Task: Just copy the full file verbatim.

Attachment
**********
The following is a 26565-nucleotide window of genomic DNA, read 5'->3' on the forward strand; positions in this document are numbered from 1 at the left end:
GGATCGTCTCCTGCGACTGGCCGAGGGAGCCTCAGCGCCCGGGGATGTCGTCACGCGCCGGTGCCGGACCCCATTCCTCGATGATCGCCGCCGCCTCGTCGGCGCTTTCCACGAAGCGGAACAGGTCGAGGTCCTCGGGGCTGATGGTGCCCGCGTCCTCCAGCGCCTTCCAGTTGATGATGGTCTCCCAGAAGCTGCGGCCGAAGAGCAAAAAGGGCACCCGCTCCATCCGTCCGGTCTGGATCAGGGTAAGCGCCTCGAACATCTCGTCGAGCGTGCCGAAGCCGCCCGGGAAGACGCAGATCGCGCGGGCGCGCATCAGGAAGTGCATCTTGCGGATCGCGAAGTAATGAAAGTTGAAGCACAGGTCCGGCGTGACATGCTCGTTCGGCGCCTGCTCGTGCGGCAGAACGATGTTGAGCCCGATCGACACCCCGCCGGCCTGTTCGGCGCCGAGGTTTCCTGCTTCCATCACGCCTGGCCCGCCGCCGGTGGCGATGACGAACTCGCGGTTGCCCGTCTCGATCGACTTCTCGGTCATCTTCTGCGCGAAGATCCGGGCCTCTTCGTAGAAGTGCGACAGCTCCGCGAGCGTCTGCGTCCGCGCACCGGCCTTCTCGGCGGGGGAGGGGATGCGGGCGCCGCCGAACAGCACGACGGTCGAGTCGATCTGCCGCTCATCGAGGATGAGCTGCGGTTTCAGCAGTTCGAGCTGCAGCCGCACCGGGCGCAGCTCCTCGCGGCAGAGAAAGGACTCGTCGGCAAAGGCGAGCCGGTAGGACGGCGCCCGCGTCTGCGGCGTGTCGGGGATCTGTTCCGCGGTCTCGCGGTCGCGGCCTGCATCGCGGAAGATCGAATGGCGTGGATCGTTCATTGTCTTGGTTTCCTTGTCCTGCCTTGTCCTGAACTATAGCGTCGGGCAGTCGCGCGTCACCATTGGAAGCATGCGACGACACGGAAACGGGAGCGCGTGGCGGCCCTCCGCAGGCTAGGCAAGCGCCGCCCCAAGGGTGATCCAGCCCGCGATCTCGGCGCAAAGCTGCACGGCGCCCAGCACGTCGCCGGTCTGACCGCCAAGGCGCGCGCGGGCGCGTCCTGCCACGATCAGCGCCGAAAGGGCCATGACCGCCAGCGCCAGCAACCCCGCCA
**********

The following is a 26565-nucleotide window of genomic DNA, read 5'->3' on the forward strand; positions in this document are numbered from 1 at the left end:
GGATCGTCTCCTGCGACTGGCCGAGGGAGCCTCAGCGCCCGGGGATGTCGTCACGCGCCGGTGCCGGACCCCATTCCTCGATGATCGCCGCCGCCTCGTCGGCGCTTTCCACGAAGCGGAACAGGTCGAGGTCCTCGGGGCTGATGGTGCCCGCGTCCTCCAGCGCCTTCCAGTTGATGATGGTCTCCCAGAAGCTGCGGCCGAAGAGCAAAAAGGGCACCCGCTCCATCCGTCCGGTCTGGATCAGGGTAAGCGCCTCGAACATCTCGTCGAGCGTGCCGAAGCCGCCCGGGAAGACGCAGATCGCGCGGGCGCGCATCAGGAAGTGCATCTTGCGGATCGCGAAGTAATGAAAGTTGAAGCACAGGTCCGGCGTGACATGCTCGTTCGGCGCCTGCTCGTGCGGCAGAACGATGTTGAGCCCGATCGACACCCCGCCGGCCTGTTCGGCGCCGAGGTTTCCTGCTTCCATCACGCCTGGCCCGCCGCCGGTGGCGATGACGAACTCGCGGTTGCCCGTCTCGATCGACTTCTCGGTCATCTTCTGCGCGAAGATCCGGGCCTCTTCGTAGAAGTGCGACAGCTCCGCGAGCGTCTGCGTCCGCGCACCGGCCTTCTCGGCGGGGGAGGGGATGCGGGCGCCGCCGAACAGCACGACGGTCGAGTCGATCTGCCGCTCATCGAGGATGAGCTGCGGTTTCAGCAGTTCGAGCTGCAGCCGCACCGGGCGCAGCTCCTCGCGGCAGAGAAAGGACTCGTCGGCAAAGGCGAGCCGGTAGGACGGCGCCCGCGTCTGCGGCGTGTCGGGGATCTGTTCCGCGGTCTCGCGGTCGCGGCCTGCATCGCGGAAGATCGAATGGCGTGGATCGTTCATTGTCTTGGTTTCCTTGTCCTGCCTTGTCCTGAACTATAGCGTCGGGCAGTCGCGCGTCACCATTGGAAGCATGCGACGACACGGAAACGGGAGCGCGTGGCGGCCCTCCGCAGGCTAGGCAAGCGCCGCCCCAAGGGTGATCCAGCCCGCGATCTCGGCGCAAAGCTGCACGGCGCCCAGCACGTCGCCGGTCTGACCGCCAAGGCGCGCGCGGGCGCGTCCTGCCACGATCAGCGCCGAAAGGGCCATGACCGCCAGCGCCAGCAACCCCGCCA